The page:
• Resurgence of Alimony Trusts?: Will there be a renewed interest in alimony trusts under IRC 682? With an alimony trust rather than pay directly to one ex-spouse alimony [no longer tax deductible to the payor and taxable to the payee] instead income producing assets are transferred to an irrevocable trust as part of the divorce settlement, of which the ex-spouse is named as the sole beneficiary. All the income is paid to the ex-spouse beneficiary from the alimony trust for a specific period of years, or until a specified event, e.g. the youngest child of the marriage graduates from college. At the end of the alimony trust term the assets revert to the trust settlor, the ex-spouse who created the alimony trust. The income distributed from the alimony trust to the ex-spouse beneficiary is taxable to that beneficiary. Admittedly there is no income tax deduction to the spouse who set up the alimony trust, but none of the income from the trust will be taxable to the trust settlor while the alimony trust Upon the occurrence of the specified event or the alimony trust ends by its terms, the trust assets are returned to the settlor. As reported in the past, an alimony trust is a statutory exception to the normal grantor trust rules, where the income generated by the trust is attributed to the trust settlor. Instead, with the alimony trust, the trust income is subject to normal trust taxation rules, meaning that any distributions from the alimony trust to the ex-spouse initially carry out distributable net income from the trust to the trust beneficiary and it is taxed at the trust beneficiary’s marginal income tax bracket. Example: In the past,  50% of the value of the closely held business was paid to the ex-spouse as installment tax-deductible alimony, paid in installments over a long period of time. Using an alimony trust instead, half the business can be transferred to the alimony trust and the income generated by the trust’s share of the business will be distributed to the ex-spouse beneficiary for a specific period of time, coming close to achieving the same after-tax consequences as the prior tax regime where spousal support was deductible by the payor. When the alimony trust ends by its terms, the closely held business interest is returned to the ex-spouse who created the trust. While the parties may not like the additional complexity of injecting a trust into the payment situation, an alimony trust may be one solution to the loss of the deduction for spousal support payments.
  • 529 Account Depletion: Lots of parents have created and funded 529 accounts to pay for their children’s college education. Most divorce settlement agreements give one parent control over the 529 accounts that were established during the marriage. The obvious intent at the time of the divorce is that the 529 accounts will be maintained and permitted to grow and used to pay for the child’s college education.  What happens if the one parent who was placed in charge of the 529 accounts as part of the divorce settlement now decides to use part of those funds, not for college, but to pay for private high school tuition [the school minor children attend, post-divorce, also is one of those hot emotional topics that parents tend to fight about long after the divorce is ended.] Will the use of the 529 account funds to pay for a private high school education precipitate yet more litigation in the Family Court, post-divorce, with claims of ‘breach of contract’, ‘breach of trust’, or some other volatile label used for ‘bad behavior’ that will rekindle the flames of the divorce that ended long-ago?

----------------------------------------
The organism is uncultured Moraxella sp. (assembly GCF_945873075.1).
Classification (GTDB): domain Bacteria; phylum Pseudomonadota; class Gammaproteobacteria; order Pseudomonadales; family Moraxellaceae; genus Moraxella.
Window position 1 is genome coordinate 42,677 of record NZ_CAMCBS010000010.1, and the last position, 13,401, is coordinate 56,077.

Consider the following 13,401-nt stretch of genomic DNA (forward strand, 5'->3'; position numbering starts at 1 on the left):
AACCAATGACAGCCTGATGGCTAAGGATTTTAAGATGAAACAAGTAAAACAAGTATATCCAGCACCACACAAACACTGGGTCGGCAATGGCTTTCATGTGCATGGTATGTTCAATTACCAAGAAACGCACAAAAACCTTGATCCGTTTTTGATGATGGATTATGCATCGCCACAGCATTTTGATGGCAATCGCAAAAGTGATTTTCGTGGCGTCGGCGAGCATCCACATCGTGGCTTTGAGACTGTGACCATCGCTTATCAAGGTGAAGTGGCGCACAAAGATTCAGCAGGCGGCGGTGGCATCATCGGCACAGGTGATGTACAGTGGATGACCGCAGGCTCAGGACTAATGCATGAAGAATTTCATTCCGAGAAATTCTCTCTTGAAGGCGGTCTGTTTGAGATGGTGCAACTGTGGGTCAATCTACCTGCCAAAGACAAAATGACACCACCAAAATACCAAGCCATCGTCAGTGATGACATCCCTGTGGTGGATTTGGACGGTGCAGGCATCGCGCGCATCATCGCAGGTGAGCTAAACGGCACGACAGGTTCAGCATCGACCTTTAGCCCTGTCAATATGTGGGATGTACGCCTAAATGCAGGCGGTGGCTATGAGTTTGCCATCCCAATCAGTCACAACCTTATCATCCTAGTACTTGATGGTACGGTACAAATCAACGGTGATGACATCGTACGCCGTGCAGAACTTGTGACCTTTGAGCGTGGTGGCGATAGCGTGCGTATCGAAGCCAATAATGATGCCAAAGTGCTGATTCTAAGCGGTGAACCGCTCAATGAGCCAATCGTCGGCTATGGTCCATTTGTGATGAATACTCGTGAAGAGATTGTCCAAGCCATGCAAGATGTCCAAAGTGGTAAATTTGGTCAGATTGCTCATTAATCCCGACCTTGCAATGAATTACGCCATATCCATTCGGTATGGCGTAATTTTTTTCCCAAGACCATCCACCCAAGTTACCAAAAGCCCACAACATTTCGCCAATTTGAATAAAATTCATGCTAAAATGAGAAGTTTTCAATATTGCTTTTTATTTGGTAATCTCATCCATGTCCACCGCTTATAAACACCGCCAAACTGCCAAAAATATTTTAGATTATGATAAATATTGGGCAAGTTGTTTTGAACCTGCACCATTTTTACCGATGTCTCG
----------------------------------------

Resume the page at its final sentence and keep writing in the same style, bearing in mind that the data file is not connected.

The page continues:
Where Do We Go From Here?

Many of these new tax rules, especially the change in spousal support tax treatment, are a fundamental to divorce law. It is hard to think through all of the implications that will have to be considered, not only of the changes to existing divorce settlements, but also the heightened acrimony in negotiating new divorce settlements, let alone the fact that after 8 years these ‘new’ tax rules suddenly disappear and arguably the ‘old’ rules return. How a divorce settlement gets negotiated with that sunset in mind will be highly challenging to the lawyers, their clients, and even the courts if a judge is required to fashion a divorce settlement with an eye towards the tax consequences that result from the judge’s orders. Similarly, pre-nuptial agreements and post-nuptial agreements will need to address the concepts imposed by the new tax laws, along with the sunset date. I was thinking about a couple of pre-nuptial agreements that I prepared in previous years where the parties entering a new marriage reluctantly contemplated their future divorce, and they mutually agreed that the husband (a successful business owner) would pay to his wife a sizeable spousal support award tied to the number of years of their marriage. Clearly the amount to be paid as spousal support was premised on the belief that the generous spousal support obligation would be tax deductible to the ex-husband, and taxable to the ex-wife. Does the husband, arguably currently happily married, nonetheless now need to raise the topic of the need for he and his wife to hire separate legal counsel to renegotiate their pre-nuptial agreement (currently gathering dust in a desk drawer) in order to reflect the new reality that the spousal support obligation that is buried in their pre-nuptial agreement will no longer be deductible by husband? And why would his wife be eager to change her contractual right to receive a now-tax-free spousal support award should they end up in divorce court in the next 8 years? Sadly these new tax rules seem to ignore the long-standing public policy associated with divorces and their impact on what the parties to a divorce may have contractually agreed to as part of their divorce settlement or in a pre-nuptial agreement. Thousands of divorce settlements and pre-nuptial agreements will be immediately impacted by this change in the tax laws. If the raw emotions of the divorce persist, expect a lot of ex-spouses to go back to their divorce courts seeking relief, either real or imagined. Yep, lots of unintended consequences will arise from a tax law that ‘had’ to be passed by a ‘self-imposed’ Christmas deadline. Our Congress performing at its best.